The fact that labor contracts have no-strike policies is unfortunate, yes, Taft-Hartley and all that. However, wsws looks silly fronting that unions are against the strikers, when the timing of these strikes appears to anyone paying the slightest attention to appear coordinated and perfectly aligned with the existential threat posed by the stacked supreme court and their decision on Hugh Janus. Duh, their not outwardly calling for strikes. More fodder for polemicists. It doesn't mean they, we, don't support them. Yes, you have counterarguments. But that's all you have. You have nothing to call an achievement, no standing, and you're aligned with these powerful, private interests in seeking the destruction of unions. What a great way to grow a coalition!

Eric London:

Once again, whenever a trade union activist opens their mouth to speak, they reveal their hostility to the interests of the working class. Your praise for "labor peace" and your appeal that workers understand why labor peace is important to the government makes your class position crystal clear.

Rosa Roja:
"Once again, whenever a trade union activist opens their mouth to speak,
they reveal their hostility to the interests of the working class."
Therefore all trade union activists are hostile to the working class. What kind of nonsense is this?


Christie S. said...

Thank you for drawing attention to this exchange. There has been a degeneration of contact with the working class in the comments section over the years. When there was a letters section, there would frequently be long and thoughtful engagement with workers who wrote in with questions or disagreements. This is clearly no longer the case. Here we see a perfect opportunity to engage with a worker, explain the limitations of trade unions as they stand, and perhaps even develop further contacts within the rank and file. Instead, the first response is to attack and alienate. Rather than patiently explaining in an effort to meet the worker where he is and bring him into socialist consciousness, the approach is to spar and (attempt to) defeat, as if the worker were standing trial. This, from an official voice of the party!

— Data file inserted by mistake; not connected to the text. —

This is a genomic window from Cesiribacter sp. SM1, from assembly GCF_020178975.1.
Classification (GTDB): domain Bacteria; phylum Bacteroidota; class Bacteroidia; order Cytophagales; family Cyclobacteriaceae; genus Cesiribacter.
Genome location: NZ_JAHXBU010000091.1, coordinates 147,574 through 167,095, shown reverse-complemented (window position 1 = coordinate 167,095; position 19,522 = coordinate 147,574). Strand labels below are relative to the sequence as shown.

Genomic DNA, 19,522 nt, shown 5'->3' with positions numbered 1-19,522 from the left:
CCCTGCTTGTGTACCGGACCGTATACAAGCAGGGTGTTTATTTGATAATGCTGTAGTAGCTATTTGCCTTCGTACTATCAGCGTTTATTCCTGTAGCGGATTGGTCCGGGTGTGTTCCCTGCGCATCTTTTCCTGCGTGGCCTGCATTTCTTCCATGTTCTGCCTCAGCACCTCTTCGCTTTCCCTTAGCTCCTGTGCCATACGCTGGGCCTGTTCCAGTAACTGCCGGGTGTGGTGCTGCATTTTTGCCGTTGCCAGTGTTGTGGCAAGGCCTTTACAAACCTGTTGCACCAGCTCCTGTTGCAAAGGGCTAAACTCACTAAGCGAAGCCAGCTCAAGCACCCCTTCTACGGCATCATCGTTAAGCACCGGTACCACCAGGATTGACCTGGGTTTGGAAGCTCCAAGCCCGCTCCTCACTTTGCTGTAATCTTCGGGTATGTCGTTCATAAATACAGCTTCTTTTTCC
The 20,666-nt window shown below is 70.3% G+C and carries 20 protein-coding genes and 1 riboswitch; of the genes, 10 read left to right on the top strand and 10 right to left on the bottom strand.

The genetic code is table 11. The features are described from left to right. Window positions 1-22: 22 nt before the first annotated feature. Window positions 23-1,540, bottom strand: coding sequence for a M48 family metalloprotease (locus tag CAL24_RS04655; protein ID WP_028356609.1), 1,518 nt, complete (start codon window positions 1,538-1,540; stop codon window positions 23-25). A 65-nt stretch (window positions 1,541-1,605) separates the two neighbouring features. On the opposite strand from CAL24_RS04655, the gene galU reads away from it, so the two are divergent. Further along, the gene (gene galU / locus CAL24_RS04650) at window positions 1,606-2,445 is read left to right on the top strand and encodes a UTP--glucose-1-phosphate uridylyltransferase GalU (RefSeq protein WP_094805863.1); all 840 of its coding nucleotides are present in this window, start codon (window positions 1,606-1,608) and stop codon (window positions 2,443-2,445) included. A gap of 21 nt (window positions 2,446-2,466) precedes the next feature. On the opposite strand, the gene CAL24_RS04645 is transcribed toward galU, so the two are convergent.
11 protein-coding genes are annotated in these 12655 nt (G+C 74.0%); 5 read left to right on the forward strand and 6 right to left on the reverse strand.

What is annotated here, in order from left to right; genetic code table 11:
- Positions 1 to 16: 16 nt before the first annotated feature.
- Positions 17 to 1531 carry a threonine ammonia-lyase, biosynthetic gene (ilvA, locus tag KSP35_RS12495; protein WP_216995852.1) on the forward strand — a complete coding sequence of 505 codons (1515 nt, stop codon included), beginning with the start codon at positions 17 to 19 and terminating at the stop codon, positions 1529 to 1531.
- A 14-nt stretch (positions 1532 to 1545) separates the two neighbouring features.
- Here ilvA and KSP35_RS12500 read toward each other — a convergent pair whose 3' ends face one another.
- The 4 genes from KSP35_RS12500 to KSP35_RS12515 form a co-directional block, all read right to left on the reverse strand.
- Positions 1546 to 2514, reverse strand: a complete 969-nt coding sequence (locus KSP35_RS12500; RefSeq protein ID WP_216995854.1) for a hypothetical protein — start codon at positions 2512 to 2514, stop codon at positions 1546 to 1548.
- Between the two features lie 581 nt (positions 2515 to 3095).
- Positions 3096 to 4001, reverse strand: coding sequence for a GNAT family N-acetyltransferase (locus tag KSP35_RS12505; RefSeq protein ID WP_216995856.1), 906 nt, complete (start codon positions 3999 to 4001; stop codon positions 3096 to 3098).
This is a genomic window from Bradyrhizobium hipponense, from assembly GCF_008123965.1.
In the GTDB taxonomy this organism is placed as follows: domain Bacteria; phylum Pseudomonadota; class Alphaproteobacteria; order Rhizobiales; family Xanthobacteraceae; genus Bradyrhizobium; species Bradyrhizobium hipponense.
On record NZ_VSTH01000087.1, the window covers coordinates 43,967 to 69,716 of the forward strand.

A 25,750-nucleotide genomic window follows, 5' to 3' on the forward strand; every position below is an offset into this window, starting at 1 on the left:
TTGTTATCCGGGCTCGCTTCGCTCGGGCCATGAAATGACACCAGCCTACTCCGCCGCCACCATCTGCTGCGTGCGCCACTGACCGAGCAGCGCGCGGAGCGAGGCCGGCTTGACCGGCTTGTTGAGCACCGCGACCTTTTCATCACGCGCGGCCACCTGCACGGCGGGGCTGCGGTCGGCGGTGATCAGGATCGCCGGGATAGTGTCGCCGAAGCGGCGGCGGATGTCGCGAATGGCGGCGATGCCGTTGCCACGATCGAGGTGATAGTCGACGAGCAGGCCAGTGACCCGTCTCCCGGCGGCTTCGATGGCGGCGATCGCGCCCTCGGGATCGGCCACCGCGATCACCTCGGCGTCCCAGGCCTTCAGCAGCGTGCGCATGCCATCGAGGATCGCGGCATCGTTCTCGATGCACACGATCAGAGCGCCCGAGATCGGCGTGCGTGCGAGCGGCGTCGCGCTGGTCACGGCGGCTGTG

This exchange is a very good (and unfortunate) illustration of what happens if one approaches with a question presently. How is it expected that such exchanges are going to gather in workers and show them that this is a party with their interests? Apparently, one has to have sprung fully formed from the head of Marx to be considered worthy of respect or cultivation.

Reese Mittane said...

I find it interesting that after maintaining this blog for several years now, you've only just discovered the ICFI's position on the trade unions and that this supposedly makes them enemies of the working class. Of course, even the most casual reader of the WSWS knows that during that entire time their position on the unions hasn't changed at all in any fundamental send. That is, that the trade unions are no longer organizations which any political or economic sense represent the interests of their work force. They are corporate management syndicates that cannot be reformed to represent the interests of their workers and will only carry out betrayal after betrayal of their members.

What has changed for you then? I think it's fair to assume that during the extend period wherein the unions carried about their betrayals with seeming impunity, pushing rotten contract after rotten contract on workers, refusing to strike while hundreds of thousands of relatively decent paying jobs were lost, the WSWS was harmless to you on that score. Maybe they were right, but after all who needs to lose any sleep over a lone voice in the wilderness? Better to try to convince them and their supporters that the deepening contradictions of capitalism don't lead to the open struggle of the working class. One should concentrate on psychological questions instead.
Now that workers are beginning to break free of the straight jacket of bourgeois politics and are striking out on their own, you've suddenly "discovered" that the WSWS is anti-worker.
As far as Eric London's responses to SFulmer were concerned, they were completely correct. There is a difference, after all, between a worker who is naive and confused about the role of the unions and another who has an extensive history of collaborating with the bureaucrats and openly defending their line.
And what is that line? 'If we strike, the police will resist us and we'll embarrass the bourgeois liberal politicians we've offered support to. Therefore, we shouldn't strike and maybe, just maybe, they'll offer us a few crumbs for our good behavior.' This is the perspective you're now defending.